Written and Directed by Olivier Ducastel and Jacques Martineau
Released April 19, 2000 (France)
Review by Stephen O. Murray
August 14, 2001.
At the start of Drôle de Felix (Adventures of Felix), the half-Arab Felix [Sami Bouajila] is bicycling through a Norman town (Dieppe) to where he has been working as a barman on a ferryboat across the English channel. With the opening of the Channel, he has been laid off. Going through papers of his recently deceased (Norman) mother, he finds the address in Marseilles of the father who abandoned him and his mother at birth.
Being around all day he is bored and his presence (and, in particular, watching a soap opera he saw every morning at work on the boat) disrupts his teacher lover Daniel [Pierre-Loup Rajot]. Felix decides to go meet his father, though Daniel is the first of many who warns him that if his father wanted to see him he would have done so some time during the last quarter century. Felix visits the local HIV clinic to stock up on his medications (Crixivan and Combinivir). There, he and another gay man reassure a woman that a triple-drug combination is not the final step in HIV treatment.
I have to say that I find it very strange that someone who has been living in Normandy his whole life does not have an umbrella, and that the only one Felix can find to buy is a flamboyant rainbow one. I thought that it was going to be an issue and/or a weapon later on, but he only carries it along everywhere.
Deciding to make the trip an adventure, Felix avoids taking public transportation or freeways. I don’t know why it takes him the whole first day and part of the night to get only to Rouen—to which he could have bicycled in a few hours. There—quite close to home—he witnesses a beating and is threatened to keep quiet.
He skirts Paris and the next evening arrives in Chartres. He finds the 17-year-old Jules [Charley Serue] trying to draw a relief of Aristotle from the facade of the cathedral, helps him, and spends the night in Jules’s bedroom, ignoring Jules’s desire for sex.
The next day they “borrow” a car, find that there is a baby in the backseat, get the baby back to its mother and continue south. After being ejected from a gay disco when the owner discovers Jules is only 17, Felix admonishes Jules not to pout, that there will be other men in his life whom he wants but who refuse to have sex with him. Jules does not want to be a little brother, and Felix continues alone.
He is picked up by a feisty old woman [Patachou, a chanteuse who appeared in Jean Renoir’s French Can-Can], determined to enjoy her widowhood, then by a hunky railroad worker [Philippe Garziano] who is a kite aficionado (who gives him a kite to match his umbrella, gets it on with him in some poison ivy, and anoints him in shallot vinegar to relieve the itching), and helps Isabelle [Ariane Ascaride] change a tire after which she gives him a ride as she drops off three of her children to their three separate fathers in the Loire Valley.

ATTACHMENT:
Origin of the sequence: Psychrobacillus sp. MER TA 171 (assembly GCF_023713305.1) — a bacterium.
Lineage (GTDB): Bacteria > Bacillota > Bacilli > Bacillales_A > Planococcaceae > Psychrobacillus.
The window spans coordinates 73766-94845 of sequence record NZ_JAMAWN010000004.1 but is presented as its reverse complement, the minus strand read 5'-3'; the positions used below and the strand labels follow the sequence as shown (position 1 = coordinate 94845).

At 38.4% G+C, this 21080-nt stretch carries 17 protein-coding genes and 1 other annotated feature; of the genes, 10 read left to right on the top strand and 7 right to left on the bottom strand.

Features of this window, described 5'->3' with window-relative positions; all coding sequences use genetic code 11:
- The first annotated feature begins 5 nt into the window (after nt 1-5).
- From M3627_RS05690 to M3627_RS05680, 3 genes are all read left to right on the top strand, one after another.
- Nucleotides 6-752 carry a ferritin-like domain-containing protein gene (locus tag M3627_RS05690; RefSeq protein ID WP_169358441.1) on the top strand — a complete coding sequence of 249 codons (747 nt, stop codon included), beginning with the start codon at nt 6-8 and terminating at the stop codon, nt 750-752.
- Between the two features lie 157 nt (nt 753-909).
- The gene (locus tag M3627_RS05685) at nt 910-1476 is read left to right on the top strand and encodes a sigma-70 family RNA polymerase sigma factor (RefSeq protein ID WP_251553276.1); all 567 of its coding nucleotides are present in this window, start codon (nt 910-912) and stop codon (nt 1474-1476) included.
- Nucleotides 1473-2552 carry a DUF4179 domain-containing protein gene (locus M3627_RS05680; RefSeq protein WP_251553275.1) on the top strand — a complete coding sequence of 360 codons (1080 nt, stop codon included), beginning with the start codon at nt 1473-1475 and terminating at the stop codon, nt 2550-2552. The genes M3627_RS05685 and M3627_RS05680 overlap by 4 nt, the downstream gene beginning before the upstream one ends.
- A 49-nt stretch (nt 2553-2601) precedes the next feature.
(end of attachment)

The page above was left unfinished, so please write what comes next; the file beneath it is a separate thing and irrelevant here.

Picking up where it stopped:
Finally, he reaches the Mediterranean, where an elderly fisherman [Maurice Benichou] tells him about fishing to fish rather than to catch anything, again suggests that the purpose of Felix’s journey is dubious, and gives him a ride into Marseilles.
The film ends with Felix and Daniel on a ferry—en route to Corsica. I don’t want to fill in all that happens en route, but recurrent concerns include racist violence and non-normative families, including the rejection of the older woman of her deceased husband and alive (if not living) son and the insistence by one of the children being distributed to their biological fathers for the weekend that whoever is with his mother (including, at that moment, Felix) is one of his fathers.
The filmmakers, Olivier Ducastel and his life-partner Jacques Martineau, label segments with kinship terms such as “my grandmother,” etc. Except for casting Jules as “my younger brother,” it does not seem to me that Felix sees his brief encounters on the road as a family he is constructing—compared, say, to Art Carney’s Tonto in Paul Mazursky’s Harry and Tonto. Felix and those he spends time with develop feelings and give advice—and suggest that family is overrated, but Felix persists in journeying toward his unknown father.
As road movies go, Drôle de Felix is more like Harry and Tonto than Kings of the Road or Easy Rider or other ones with two main characters (like It Happened One Night or the last Yves Montand film with a younger Arab boy on the road, IP5). Harry goes to visit offspring and has a cat along, but there is something of the same humor, similarly quirky characters encountered en route, and similarly engaging protagonist travelers.
Felix has his sorrows but also considerable joie de vivre, a dazzling smile, and kissable lips. The lips are locked to those of several male characters over the course of the film. There is also brief, incidental male nudity. I gather that these scenes alarm some people. There are no sex scenes: one sexual encounter clearly occurs, but off-camera.
Felix’s homosexuality and HIV+ status are established early and the film is not about problems stemming from either of these statuses. Two of the three longest (in screen time) relationships are with straight women and the least developed segment is the fictive “cousin” of the sexual interlude.
I enjoyed the French countryside scenery, the delightfully individuated characters met on the way (especially Patchou telling him she was staring at him, because it has been a long time since she has seen a naked male body—and his is one that rewards the gaze), and the warm but vulnerable title character.
published on epinions 14 August 2001
©2001, 2016, Stephen O. Murray